Clause 45 [Procedure]:

[Amendment No. 56 not moved.]

Clause 47 [Power to provide for certain bail hearings to be before magistrates]:

Lord Falconer of Thoroton moved Amendment No. 57:


Leave out Clause 47.

On Question, amendment agreed to.

Lord Falconer of Thoroton moved Amendment No. 58:


After Clause 47, insert the following new clause--

APPLICATIONS FOR BAIL IN IMMIGRATION CASES

(“.--(1) The Secretary of State may by regulations make new provision in relation to applications for bail by persons detained under the 1971 Act.
(2) The regulations may confer a right to be released on bail in prescribed circumstances.
(3) The regulations may, in particular, make provision--
(a) creating or transferring jurisdiction to hear an application for bail by a person detained under the 1971 Act;
(b) as to the places in which such an application may be held;
(c) as to the procedure to be followed on, or in connection with, such an application;
(d) as to circumstances in which, and conditions (including financial conditions) on which, an applicant may be released on bail;
(e) amending or repealing any enactment so far as it relates to such an application.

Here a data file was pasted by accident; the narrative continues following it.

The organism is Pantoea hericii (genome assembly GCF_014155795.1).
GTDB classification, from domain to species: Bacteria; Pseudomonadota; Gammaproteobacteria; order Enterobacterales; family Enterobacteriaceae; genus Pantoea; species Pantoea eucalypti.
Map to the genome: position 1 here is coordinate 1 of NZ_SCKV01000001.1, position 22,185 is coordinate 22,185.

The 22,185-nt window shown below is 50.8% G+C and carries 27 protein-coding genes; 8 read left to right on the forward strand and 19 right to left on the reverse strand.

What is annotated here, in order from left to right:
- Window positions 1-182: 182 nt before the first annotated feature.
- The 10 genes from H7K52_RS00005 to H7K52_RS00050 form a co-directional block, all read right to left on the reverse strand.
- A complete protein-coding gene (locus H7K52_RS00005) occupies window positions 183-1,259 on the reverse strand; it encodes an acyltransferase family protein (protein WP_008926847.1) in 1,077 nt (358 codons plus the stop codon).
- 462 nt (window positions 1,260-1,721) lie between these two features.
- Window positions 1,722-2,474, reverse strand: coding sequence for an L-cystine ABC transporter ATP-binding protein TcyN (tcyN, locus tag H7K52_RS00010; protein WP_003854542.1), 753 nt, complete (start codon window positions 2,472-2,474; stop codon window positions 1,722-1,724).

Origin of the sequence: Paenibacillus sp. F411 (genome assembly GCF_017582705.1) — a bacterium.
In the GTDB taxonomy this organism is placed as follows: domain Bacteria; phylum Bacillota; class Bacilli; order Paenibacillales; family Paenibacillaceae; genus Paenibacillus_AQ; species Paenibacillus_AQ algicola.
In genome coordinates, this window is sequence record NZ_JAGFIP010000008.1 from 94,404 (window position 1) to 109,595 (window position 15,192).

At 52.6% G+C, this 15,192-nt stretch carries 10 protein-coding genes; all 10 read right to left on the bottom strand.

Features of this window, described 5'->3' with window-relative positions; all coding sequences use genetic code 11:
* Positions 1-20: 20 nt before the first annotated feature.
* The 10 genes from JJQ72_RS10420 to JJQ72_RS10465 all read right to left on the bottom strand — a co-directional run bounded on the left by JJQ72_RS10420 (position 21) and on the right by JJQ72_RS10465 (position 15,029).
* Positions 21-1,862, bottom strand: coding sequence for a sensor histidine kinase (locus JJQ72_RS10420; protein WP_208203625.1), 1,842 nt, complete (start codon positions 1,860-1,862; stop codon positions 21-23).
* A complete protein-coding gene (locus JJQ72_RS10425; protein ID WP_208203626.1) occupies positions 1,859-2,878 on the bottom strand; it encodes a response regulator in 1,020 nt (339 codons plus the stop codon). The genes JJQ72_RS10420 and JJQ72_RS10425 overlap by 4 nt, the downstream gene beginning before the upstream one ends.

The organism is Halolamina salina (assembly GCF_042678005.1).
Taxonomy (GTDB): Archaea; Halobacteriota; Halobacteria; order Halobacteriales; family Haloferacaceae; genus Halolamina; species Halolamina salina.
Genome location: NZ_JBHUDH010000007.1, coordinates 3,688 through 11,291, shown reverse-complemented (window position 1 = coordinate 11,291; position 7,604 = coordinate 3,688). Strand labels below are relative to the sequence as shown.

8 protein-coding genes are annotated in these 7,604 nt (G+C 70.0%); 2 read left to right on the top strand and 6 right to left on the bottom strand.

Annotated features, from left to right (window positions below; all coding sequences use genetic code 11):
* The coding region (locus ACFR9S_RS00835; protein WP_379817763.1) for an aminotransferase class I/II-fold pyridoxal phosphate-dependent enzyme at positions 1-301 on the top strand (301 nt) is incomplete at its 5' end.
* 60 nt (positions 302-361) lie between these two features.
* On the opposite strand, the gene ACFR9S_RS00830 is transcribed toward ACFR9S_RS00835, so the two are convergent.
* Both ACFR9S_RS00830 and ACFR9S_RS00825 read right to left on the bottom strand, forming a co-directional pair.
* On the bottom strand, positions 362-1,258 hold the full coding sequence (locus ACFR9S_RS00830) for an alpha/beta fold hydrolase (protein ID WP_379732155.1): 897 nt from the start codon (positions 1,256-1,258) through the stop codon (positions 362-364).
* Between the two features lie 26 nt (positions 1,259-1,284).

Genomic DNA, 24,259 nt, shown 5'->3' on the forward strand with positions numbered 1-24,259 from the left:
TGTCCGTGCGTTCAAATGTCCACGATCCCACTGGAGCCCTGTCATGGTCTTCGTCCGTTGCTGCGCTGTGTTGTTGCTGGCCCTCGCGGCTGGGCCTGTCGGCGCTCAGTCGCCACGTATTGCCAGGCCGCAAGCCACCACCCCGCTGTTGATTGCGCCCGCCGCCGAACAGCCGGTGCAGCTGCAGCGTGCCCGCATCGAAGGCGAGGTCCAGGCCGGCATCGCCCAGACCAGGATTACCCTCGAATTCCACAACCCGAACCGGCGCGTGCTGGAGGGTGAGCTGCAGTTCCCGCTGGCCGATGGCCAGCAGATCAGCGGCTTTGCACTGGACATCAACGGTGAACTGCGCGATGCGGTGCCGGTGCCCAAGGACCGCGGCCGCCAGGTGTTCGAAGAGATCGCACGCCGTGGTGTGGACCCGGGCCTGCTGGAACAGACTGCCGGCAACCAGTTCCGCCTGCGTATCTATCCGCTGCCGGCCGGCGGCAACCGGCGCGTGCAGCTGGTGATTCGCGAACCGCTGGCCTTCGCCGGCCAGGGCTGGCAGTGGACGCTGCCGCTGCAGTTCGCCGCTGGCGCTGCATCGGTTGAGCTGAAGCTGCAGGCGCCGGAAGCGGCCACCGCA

(4) The regulations must include provision for securing that an application for bail made by a person who has brought an appeal under any provision of this Act or the Special Immigration Appeals Commission Act 1997 is heard by the appellate authority hearing that appeal.
(5) When exercising his power under subsection (1), the Secretary of State must have regard to the desirability, in relation to applications for bail by persons detained under the 1971 Act, of making provision similar to that which is made by this Part in relation to references to the court under section 38.
(6) Regulations under this section require the approval of the Lord Chancellor.").

On Question, amendment agreed to.

18 Oct 1999 : Column 900

Clause 49 [Grants to voluntary organisations]:

Lord Cope of Berkeley moved Amendment No. 59:


Page 36, line 7, at end insert--
(“(3) The Secretary of State shall ensure that advice and assistance under subsection (1) is provided in Northern Ireland.").